Saturday, 23 April 2016
The garbage in the alleyway didn't look any more pleasant come morning so I thought to postpone any advances into Delhi's streets and went to find breakfast. The Hotel Perfect has a delightful rooftop terrace, I sat happily in the sun (weather was just as perfect) and wolfed down an "Indian Breakfast" of roti and daal and chai: my tastebuds have never been so happy first thing in the morning. Shortly after that two young women joined me and we learned we were travelling with the same tour group.
"Let's go to the market!" said Megan after a while.
"Do you mind if I come along?"
Not at all, said Lauren her friend. Megan had a face full of fun, a pretty girl with a killer laugh; Lauren wore her hair with a topknot, a sort of "blip" on the top of her head secured by a scrunchy. Both were from Australia and because I have a special afinity for Aussies, and I learned that most of us were from Oz I knew this was going to be a fun group.
Now I have to admit that the idea of just staying on the terrace did occur to me. Not that I was afraid of going out in New Delhi's streets with nothing to protect except two engaging nineteen year olds you understand. But just as they mentioned it, I suddenly realised that that was exactly what I wanted to do.
So off we went.
It hadn't been my exhausted imagination the night before, the streets were simply strewn with garbage in some places up to a metre high. I learned there was a municipal workers strike; this was its tenth day. We had no choice but to skirt it or cross over it just like everybody else. I saw no cows; not yet anyway. The streets were crowded but I have seen worse at the Saturday market in Puerto Banus. The Karol Bagh market is one of New Delhi's busiest. I expected perhaps a separate area, maybe covered but in fact it was no different from the one in my local town: stalls along the length of the street, regular shops behind.
One of the things I had been most nervous about was being approached by beggars, being touched, even grabbed, or worse robbed: against that eventuality I wore a small cotton bag around my neck which made me look four months pregnant (as the same did to everyone else within the group, even the men!). But except for some very prolonged stares we were barely notice at all. In fact I didn't mind this at all because it allowed me to stare back. Shoes were cheap, clothes were cheap, scarves were dirt cheap. I saw many women in western dress (many more here in the capital than in other cities I was to visit). One store I passed was a wedding suit shop for men. Outside there was a model of a rather western-looking maharajah type flanked by two tiny childlike mannequins: one in a kurta, a hip-length collarless shirt, this one highly decorated, and the other in what the Spanish call a "smoking". Other shops we passed had whole families seated on the floor surrounded by shelves and shelves of bolts of material: the bride and all of the women who had already taken over the rest of her life.
A little girl with a beauty queen's smile highlighting her pretty and dirt-creased face and supporting very ragged clothes was picking over the garbage for pieces of cardboard. She flashed me a grin that was as much eyes as teeth. We did not speak. On the way back down the road (past the two "dusty trees") I saw her again, still stuffing paper into her bag. We were beside a shoe shop. I beckoned. She came. We went into the shop: "I would like some shoes for her please," I said as if this was the most natural thing in the world. The shopkeeper looked quite surprised and asked me to repeat. "Some shoes. What size are you sweetie?" We all looked down at the oversized, very much scuffed and worn pair of navy blue school shoes. The shopkeeper went off and brought back a pair very similar and at least two sizes smaller. But I had another idea:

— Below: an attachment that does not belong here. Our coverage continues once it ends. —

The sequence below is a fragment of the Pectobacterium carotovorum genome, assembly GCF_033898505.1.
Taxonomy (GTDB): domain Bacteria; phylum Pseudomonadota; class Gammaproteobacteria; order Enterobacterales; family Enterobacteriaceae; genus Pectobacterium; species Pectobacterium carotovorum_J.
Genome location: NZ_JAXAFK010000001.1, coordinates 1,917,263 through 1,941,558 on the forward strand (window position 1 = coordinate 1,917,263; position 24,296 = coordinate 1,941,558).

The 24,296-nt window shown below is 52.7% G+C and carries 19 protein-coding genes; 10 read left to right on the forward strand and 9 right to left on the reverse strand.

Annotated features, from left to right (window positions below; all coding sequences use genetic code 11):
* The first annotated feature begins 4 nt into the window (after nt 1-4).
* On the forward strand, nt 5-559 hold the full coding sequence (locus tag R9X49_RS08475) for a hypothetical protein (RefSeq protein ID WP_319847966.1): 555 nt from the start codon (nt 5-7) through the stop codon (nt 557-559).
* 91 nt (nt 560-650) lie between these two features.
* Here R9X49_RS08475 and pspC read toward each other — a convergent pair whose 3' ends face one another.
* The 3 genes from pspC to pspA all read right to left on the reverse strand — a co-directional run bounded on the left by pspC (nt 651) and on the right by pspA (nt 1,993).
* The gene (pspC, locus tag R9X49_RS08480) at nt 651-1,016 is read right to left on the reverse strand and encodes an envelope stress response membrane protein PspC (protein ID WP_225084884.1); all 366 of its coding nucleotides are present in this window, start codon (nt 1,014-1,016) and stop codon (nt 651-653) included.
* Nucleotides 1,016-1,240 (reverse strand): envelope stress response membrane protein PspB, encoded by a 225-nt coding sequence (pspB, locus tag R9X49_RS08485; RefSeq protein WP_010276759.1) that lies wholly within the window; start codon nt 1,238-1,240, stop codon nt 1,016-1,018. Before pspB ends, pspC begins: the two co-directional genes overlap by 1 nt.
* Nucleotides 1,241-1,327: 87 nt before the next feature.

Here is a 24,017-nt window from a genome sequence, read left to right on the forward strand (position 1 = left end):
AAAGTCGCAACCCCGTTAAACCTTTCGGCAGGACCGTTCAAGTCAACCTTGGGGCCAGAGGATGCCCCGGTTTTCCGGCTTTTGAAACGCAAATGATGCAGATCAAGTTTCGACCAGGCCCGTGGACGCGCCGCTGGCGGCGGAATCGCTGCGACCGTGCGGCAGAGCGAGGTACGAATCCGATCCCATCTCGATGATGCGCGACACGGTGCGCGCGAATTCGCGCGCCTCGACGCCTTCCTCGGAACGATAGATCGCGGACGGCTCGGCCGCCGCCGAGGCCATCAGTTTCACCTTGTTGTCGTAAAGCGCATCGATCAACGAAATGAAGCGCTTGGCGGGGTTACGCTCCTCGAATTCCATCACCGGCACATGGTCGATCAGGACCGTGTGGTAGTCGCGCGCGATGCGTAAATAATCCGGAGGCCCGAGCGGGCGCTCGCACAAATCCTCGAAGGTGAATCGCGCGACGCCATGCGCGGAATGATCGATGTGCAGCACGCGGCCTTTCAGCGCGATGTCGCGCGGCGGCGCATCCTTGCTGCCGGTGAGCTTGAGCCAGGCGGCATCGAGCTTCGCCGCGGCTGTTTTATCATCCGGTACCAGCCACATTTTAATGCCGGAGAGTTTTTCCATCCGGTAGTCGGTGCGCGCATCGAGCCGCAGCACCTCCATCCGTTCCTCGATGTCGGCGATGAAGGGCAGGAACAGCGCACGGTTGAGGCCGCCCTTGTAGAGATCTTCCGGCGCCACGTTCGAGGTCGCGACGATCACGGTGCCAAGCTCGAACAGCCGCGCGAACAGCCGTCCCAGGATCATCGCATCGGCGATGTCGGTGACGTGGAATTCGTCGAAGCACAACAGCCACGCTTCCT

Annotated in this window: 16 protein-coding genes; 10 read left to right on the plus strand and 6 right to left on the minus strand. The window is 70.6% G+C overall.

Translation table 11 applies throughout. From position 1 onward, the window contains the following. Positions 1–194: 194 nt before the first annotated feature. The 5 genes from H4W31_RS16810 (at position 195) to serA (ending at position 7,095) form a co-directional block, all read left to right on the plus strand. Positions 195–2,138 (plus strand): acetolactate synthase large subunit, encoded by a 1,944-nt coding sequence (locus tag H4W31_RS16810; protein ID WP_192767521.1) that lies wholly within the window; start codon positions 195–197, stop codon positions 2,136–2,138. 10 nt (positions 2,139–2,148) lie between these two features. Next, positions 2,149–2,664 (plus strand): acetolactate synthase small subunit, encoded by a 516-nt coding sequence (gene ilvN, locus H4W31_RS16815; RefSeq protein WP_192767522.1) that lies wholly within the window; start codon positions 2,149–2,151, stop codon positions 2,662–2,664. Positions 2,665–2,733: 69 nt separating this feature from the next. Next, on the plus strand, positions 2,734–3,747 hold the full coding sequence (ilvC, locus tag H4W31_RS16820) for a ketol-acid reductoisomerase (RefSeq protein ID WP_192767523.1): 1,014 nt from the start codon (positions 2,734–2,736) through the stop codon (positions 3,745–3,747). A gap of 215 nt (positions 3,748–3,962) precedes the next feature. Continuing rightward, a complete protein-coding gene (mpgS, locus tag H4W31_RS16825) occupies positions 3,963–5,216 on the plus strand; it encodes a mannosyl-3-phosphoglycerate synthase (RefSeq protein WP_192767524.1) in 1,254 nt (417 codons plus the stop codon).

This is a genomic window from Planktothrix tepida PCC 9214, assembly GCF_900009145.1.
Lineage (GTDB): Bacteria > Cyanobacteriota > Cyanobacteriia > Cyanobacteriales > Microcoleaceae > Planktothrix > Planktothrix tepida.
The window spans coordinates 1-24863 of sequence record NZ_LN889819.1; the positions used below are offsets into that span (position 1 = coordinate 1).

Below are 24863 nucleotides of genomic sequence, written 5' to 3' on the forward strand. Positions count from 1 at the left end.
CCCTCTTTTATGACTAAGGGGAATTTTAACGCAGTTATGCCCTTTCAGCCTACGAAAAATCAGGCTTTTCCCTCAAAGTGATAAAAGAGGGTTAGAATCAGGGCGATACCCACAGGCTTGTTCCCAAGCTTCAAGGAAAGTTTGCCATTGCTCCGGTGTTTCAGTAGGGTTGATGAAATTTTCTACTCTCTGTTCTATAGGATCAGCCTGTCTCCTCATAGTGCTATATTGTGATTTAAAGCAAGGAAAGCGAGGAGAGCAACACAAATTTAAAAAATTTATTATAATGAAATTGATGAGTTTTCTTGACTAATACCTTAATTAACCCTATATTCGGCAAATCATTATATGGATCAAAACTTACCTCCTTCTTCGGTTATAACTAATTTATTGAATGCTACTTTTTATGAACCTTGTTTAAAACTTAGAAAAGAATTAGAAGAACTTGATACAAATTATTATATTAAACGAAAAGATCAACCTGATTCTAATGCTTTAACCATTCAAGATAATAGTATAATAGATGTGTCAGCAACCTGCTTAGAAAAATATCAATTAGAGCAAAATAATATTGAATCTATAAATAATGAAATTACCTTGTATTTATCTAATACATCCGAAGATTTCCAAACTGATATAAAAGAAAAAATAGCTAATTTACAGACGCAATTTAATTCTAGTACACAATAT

"No. Not those. These." I held up a pair of glistening gold sandals with rhinestones and a small heel. Clearly the shopkeeper now confirmed his suspicion of my madness but off he went and back he came. Little Smile tried them on, all the time looking at me as though I could vanish at any time.
"How much are they?" Two hundred and seventy rupees: just over three euros.
I handed the money over and somehow wished they had been more expensive.
With that, she fled and I did not see her again. Whether I should have bought something more sensible I don't know but what is the point of buying school shoes for someone who never goes to school? A yellow-haired goddess had emerged from some distant fantasy land and bought her the shoes of her dreams and that was that. Whether she got to keep them or her mother found some way to sell them, I don't know and I don't care. The thing is it made me just as happy as it made her. Few things in life are so equally balanced. To celebrate I bought myself a scarf: 60 rupees.
Meg and Lauren got their hands hennaed. It was a much more delicate process than I had envisioned so I declined. I had noticed a hair salon across the road from the Perfect so suggested a pedicure and Megan took me up on it immediately while Lauren went to rest.
I confess I have never before had my toes pedicured. They do a very reasonable job of stopping my legs from fraying at the end and for that I am thankful, but other than washing and occasionally oiling them, we sort of go about our own business.
So it was a bit of a shock when, having sat down next to Meg, a man appeared - two actually - to attend to our toesies. Wash and scrape, nip tuck and clip, and joy of joys a thorough leg massage and I was being offered a dizzying number of colours to choose from. I chose turmuric yellow. Hey...why not? (Incidentally, this colour lasted through my six weeks in India and then some.)
The sign next door to the Perfect said:
EXTRAORDINARY IS ADDING A LITTLE EXTRA TO THE ORDINARY.
Let the adventure begin ... I'm ready for it!
Next: Night train to the desert.